The odds were finally in favor of sports betting in the Kentucky legislature
With just hours left on the clock, the state Senate mustered the 60% vote needed to enact sport wagering legislation, which involves new taxation.
The vote marked the end of a long and contentious debate, with backers pointing to Kentucky as an outlier in the region.
"We are a sports crazy state," Sen. Damon Thayer argued. "We love our sports in the commonwealth, and people want to be able to make the choice, of their own free will, to make a wager on a sports event like almost all of our surrounding states."
Skeptics maintained that the amount of new tax revenue sports betting might generate — an estimated $23 million or so — doesn't justify the amount vulnerable, low income Kentuckians might wager.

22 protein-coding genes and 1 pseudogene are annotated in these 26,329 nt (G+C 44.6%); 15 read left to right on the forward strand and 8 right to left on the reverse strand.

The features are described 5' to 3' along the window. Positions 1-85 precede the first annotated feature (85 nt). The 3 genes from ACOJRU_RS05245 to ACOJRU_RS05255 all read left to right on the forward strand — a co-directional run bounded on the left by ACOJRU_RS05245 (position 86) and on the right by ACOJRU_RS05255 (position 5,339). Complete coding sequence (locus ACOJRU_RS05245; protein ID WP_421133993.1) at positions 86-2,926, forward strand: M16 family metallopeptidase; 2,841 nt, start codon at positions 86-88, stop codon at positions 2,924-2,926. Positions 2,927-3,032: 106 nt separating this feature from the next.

"Gambling on whatever sport you want to be on is money that's not spent in a church offering plate, that's not spent on a United Way campaign, that's not spent in a nonprofit that needs you. It's not spent on food at the grocery store, that sustains workers in your community," Sen. Whitney Westerfield said.
That argument wasn't enough to stop the measure from moving forward. Under the bill, sports betting would be taxed at 9.75% at horse racing facilities and just over 14% online.